Google releases beta of Chrome for Mac and Linux
Google has officially released version 220.127.116.11 of Chrome for Mac and Linux, the first betas of its Chrome WebKit-based browser for each platform. For nearly six months, Google Chrome for Mac and Linux has only been available as developer channel (a.k.a. the Dev channel) releases. Once Google considers the Dev builds to be stable enough, they are promoted to its Beta channel for future testing.
The Mac Beta of Chrome lags behind the Linux Beta because it lacks working extensions and a bookmark manager. According to the announcement on the Chromium Blog, the Linux Beta "works well with both GNOME and KDE". Chrome for Linux is installed and updated using using rpm or deb package managers.
Google has launched a beta of the Chrome extensions gallery to support the launch, also in beta, of extensions for the Windows and Linux versions of Chrome. Extensions allow users to extend their browser by writing scripts which can become part of the browser experience, in a similar fashion to Firefox Add-Ons. The gallery has more than 300 extensions which users can install from the site with a simple click. Google's sample extensions include a Mail Checker and Feed Reader subscriber.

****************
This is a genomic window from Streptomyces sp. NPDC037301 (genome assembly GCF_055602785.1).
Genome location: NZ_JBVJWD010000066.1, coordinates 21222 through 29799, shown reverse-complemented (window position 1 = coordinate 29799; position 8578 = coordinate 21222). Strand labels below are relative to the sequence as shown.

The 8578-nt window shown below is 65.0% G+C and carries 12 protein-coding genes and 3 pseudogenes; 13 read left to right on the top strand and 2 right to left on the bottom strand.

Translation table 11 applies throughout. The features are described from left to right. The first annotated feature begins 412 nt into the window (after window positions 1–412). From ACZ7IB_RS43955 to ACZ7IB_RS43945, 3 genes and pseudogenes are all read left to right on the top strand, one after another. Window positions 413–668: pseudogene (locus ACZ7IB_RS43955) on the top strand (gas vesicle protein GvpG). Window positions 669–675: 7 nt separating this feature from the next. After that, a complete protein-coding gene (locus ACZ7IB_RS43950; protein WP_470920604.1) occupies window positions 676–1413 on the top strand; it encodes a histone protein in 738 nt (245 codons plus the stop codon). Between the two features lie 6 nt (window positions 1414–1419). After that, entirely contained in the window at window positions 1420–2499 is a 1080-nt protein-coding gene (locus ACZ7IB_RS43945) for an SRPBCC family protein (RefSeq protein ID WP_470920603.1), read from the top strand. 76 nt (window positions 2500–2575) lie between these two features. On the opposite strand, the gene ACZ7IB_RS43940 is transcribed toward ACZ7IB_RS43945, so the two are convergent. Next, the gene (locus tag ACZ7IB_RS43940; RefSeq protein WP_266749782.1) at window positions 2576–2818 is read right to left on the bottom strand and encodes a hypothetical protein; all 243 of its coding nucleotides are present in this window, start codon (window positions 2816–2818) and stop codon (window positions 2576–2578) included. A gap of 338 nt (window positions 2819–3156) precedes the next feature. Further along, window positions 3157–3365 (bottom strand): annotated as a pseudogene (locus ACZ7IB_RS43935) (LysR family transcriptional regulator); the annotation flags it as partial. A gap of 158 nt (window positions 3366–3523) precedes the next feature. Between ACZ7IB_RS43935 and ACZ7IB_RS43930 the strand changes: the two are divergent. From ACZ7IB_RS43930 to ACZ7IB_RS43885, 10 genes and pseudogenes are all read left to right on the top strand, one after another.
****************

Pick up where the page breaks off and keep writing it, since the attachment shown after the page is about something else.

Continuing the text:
According to Google, the Chrome for Mac Beta requires an Intel-based system and Mac OS X 10.5 or later. The Linux beta of Google Chrome is available for 32/64 bit Debian/Ubuntu or 32bit/64bit Fedora/OpenSUSE systems. More details about the Google Chrome Beta releases can be found in the announcement on the Google Chrome blog and on Google's Chrome features and Mac features pages. Google Chrome 18.104.22.168 Beta for Mac and Linux is available to download. The developers note that Linux users that have already installed the Dev channel version may need to uninstall that first before installing the beta.
- Chrome extensions gallery opened to developers, a report from The H.